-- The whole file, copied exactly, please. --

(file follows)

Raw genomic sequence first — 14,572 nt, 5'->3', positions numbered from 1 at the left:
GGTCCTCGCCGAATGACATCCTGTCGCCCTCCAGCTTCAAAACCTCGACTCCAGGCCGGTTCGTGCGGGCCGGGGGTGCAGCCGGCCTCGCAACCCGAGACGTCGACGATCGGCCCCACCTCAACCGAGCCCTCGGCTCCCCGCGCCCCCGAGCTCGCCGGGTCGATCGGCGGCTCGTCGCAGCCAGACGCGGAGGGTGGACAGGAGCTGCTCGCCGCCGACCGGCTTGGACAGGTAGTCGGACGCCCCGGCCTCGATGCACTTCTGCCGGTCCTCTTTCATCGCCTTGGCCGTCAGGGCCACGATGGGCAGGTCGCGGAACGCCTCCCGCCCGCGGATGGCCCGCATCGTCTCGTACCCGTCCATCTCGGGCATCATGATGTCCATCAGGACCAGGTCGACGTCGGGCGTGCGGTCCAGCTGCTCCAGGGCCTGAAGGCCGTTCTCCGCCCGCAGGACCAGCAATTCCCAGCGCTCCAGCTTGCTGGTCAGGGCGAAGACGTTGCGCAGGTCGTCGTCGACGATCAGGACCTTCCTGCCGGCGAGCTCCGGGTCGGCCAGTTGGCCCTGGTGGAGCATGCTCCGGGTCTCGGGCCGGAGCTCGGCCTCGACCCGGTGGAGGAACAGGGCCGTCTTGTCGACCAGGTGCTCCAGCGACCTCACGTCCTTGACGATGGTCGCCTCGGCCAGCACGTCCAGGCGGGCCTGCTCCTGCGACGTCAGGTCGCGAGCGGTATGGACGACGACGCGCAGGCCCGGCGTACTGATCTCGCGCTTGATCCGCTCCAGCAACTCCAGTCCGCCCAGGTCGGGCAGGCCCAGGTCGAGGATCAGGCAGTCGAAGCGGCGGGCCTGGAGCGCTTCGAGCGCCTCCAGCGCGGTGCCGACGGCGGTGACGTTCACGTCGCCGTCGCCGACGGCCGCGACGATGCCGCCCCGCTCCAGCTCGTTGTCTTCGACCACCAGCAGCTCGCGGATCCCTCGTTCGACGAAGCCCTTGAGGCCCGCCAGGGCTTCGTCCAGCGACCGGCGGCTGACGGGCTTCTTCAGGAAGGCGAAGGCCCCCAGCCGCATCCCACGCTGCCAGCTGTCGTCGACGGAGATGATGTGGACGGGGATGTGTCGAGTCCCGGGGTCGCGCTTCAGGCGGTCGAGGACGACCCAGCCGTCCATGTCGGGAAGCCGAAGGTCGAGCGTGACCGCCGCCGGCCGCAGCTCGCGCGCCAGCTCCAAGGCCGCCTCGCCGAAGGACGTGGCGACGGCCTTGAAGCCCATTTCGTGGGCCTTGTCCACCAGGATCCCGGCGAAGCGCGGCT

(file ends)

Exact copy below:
Raw genomic sequence first — 14,572 nt, 5'->3', positions numbered from 1 at the left:
GGTCCTCGCCGAATGACATCCTGTCGCCCTCCAGCTTCAAAACCTCGACTCCAGGCCGGTTCGTGCGGGCCGGGGGTGCAGCCGGCCTCGCAACCCGAGACGTCGACGATCGGCCCCACCTCAACCGAGCCCTCGGCTCCCCGCGCCCCCGAGCTCGCCGGGTCGATCGGCGGCTCGTCGCAGCCAGACGCGGAGGGTGGACAGGAGCTGCTCGCCGCCGACCGGCTTGGACAGGTAGTCGGACGCCCCGGCCTCGATGCACTTCTGCCGGTCCTCTTTCATCGCCTTGGCCGTCAGGGCCACGATGGGCAGGTCGCGGAACGCCTCCCGCCCGCGGATGGCCCGCATCGTCTCGTACCCGTCCATCTCGGGCATCATGATGTCCATCAGGACCAGGTCGACGTCGGGCGTGCGGTCCAGCTGCTCCAGGGCCTGAAGGCCGTTCTCCGCCCGCAGGACCAGCAATTCCCAGCGCTCCAGCTTGCTGGTCAGGGCGAAGACGTTGCGCAGGTCGTCGTCGACGATCAGGACCTTCCTGCCGGCGAGCTCCGGGTCGGCCAGTTGGCCCTGGTGGAGCATGCTCCGGGTCTCGGGCCGGAGCTCGGCCTCGACCCGGTGGAGGAACAGGGCCGTCTTGTCGACCAGGTGCTCCAGCGACCTCACGTCCTTGACGATGGTCGCCTCGGCCAGCACGTCCAGGCGGGCCTGCTCCTGCGACGTCAGGTCGCGAGCGGTATGGACGACGACGCGCAGGCCCGGCGTACTGATCTCGCGCTTGATCCGCTCCAGCAACTCCAGTCCGCCCAGGTCGGGCAGGCCCAGGTCGAGGATCAGGCAGTCGAAGCGGCGGGCCTGGAGCGCTTCGAGCGCCTCCAGCGCGGTGCCGACGGCGGTGACGTTCACGTCGCCGTCGCCGACGGCCGCGACGATGCCGCCCCGCTCCAGCTCGTTGTCTTCGACCACCAGCAGCTCGCGGATCCCTCGTTCGACGAAGCCCTTGAGGCCCGCCAGGGCTTCGTCCAGCGACCGGCGGCTGACGGGCTTCTTCAGGAAGGCGAAGGCCCCCAGCCGCATCCCACGCTGCCAGCTGTCGTCGACGGAGATGATGTGGACGGGGATGTGTCGAGTCCCGGGGTCGCGCTTCAGGCGGTCGAGGACGACCCAGCCGTCCATGTCGGGAAGCCGAAGGTCGAGCGTGACCGCCGCCGGCCGCAGCTCGCGCGCCAGCTCCAAGGCCGCCTCGCCGAAGGACGTGGCGACGGCCTTGAAGCCCATTTCGTGGGCCTTGTCCACCAGGATCCCGGCGAAGCGCGGCT